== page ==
SciELO - Scientific Electronic Library Online

 
vol.108 número9-10Global challenges in the risk assessment of nanomaterials: relevance to South AfricaDarwin as a geologist in Africa - dispelling the myths and unravelling a confused knot índice de autoresíndice de materiabúsqueda de artículos
Home Pagelista alfabética de revistas  

Servicios Personalizados

Articulo

Indicadores

Links relacionados

  • En proceso de indezaciónCitado por Google
  • En proceso de indezaciónSimilares en Google

Compartir


South African Journal of Science

versión On-line ISSN 1996-7489
versión impresa ISSN 0038-2353

Resumen

FEATHERSTON, Jonathan  y  DURAND, Pierre M.. Cooperation and conflict in cancer: an evolutionary perspective. S. Afr. j. sci. [online]. 2012, vol.108, n.9-10, pp.1-5. ISSN 1996-7489.

Evolutionary approaches to carcinogenesis have gained prominence in the literature and enhanced our understanding of cancer. However, an appreciation of neoplasia in the context of evolutionary transitions, particularly the transition from independent genes to a fully integrated genome, is largely absent. In the gene-genome evolutionary transition, mobile genetic elements (MGEs) can be studied as the extant exemplars of selfish autonomous lower-level units that cooperated to form a higher-level, functionally integrated genome. Here, we discuss levels of selection in cancer cells. In particular, we examine the tension between gene and genome units of selection by examining the expression profiles of MGE domains in an array of human cancers. Overall, across diverse cancers, there is an aberrant expression of several families of mobile elements, including the most common MGE in the human genome, retrotransposon LINE 1. These results indicate an alternative life-history strategy for MGEs in the cancers studied. Whether the aberrant expression is the cause or effect of tumourigenesis is unknown, although some evidence suggests that dysregulation of MGEs can play a role in cancer origin and progression. These data are interpreted in combination with phylostratigraphic reports correlating the origin of cancer genes with multicellularity and other potential increases in complexity in cancer cell populations. Cooperation and conflict between individuals at the gene, genome and cell level provide an evolutionary medicine perspective of cancer that enhances our understanding of disease pathogenesis and treatment.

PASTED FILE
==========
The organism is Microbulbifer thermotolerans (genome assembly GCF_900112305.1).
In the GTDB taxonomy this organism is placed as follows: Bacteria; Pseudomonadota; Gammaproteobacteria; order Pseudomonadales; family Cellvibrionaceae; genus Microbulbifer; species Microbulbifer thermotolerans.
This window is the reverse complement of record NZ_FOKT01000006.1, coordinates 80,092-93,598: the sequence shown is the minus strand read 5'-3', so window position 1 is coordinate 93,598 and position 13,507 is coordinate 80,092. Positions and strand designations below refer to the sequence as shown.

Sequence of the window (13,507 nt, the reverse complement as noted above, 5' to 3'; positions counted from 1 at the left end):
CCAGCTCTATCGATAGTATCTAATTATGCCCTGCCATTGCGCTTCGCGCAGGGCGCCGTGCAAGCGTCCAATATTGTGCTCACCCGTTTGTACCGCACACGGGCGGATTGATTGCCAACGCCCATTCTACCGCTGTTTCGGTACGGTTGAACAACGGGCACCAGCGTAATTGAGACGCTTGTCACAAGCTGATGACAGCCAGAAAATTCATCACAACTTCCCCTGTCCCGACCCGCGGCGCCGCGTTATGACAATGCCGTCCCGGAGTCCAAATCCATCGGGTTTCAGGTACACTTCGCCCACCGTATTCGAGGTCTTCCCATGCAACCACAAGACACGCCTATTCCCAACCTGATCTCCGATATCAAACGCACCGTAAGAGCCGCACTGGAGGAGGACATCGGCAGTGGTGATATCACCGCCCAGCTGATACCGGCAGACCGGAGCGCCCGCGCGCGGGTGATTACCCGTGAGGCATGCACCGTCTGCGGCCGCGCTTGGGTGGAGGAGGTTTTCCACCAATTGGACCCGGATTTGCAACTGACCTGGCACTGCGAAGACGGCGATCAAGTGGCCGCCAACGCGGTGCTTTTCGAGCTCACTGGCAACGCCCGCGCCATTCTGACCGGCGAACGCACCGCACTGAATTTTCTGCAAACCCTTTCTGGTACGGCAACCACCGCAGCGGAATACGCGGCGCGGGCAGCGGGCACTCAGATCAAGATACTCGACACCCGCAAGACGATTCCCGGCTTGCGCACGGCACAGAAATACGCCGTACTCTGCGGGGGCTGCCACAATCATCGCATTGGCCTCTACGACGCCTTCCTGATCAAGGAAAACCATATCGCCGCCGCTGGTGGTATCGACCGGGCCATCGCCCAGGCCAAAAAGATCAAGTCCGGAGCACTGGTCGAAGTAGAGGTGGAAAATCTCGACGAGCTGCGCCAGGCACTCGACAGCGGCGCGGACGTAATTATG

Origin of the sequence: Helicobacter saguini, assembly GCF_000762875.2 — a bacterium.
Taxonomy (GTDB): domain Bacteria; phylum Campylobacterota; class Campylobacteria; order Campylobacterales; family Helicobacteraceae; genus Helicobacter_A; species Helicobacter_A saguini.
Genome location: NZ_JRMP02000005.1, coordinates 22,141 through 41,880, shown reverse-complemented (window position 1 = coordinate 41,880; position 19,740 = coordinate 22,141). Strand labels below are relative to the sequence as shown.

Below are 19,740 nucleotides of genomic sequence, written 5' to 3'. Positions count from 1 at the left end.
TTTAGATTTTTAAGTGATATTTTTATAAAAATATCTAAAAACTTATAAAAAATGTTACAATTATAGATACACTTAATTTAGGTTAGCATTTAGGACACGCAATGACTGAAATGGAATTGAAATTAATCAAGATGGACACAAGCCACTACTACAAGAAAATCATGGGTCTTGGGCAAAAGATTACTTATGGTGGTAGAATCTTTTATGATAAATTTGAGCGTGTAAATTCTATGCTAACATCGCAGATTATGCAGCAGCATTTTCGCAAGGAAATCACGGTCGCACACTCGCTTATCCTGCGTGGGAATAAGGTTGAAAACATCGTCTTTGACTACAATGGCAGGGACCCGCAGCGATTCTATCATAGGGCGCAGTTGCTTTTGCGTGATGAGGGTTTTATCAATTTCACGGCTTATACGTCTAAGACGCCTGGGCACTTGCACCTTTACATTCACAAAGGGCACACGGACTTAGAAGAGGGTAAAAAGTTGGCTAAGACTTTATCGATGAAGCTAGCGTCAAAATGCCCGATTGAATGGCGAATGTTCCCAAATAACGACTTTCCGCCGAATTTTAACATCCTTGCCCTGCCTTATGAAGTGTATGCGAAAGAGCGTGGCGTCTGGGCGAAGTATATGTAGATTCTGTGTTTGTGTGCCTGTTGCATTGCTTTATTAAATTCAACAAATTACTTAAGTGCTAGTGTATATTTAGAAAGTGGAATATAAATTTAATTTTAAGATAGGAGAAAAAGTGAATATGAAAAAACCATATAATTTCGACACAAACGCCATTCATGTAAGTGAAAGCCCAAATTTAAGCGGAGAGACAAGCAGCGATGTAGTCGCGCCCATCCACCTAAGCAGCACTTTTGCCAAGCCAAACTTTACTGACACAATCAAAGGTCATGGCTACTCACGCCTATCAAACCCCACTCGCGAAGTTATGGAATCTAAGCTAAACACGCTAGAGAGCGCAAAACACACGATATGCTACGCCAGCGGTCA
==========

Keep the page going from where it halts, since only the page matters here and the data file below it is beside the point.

· texto en Inglés     · Inglés ( pdf )

 

Creative Commons License Todo el contenido de esta revista, excepto dónde está identificado, está bajo una Licencia Creative Commons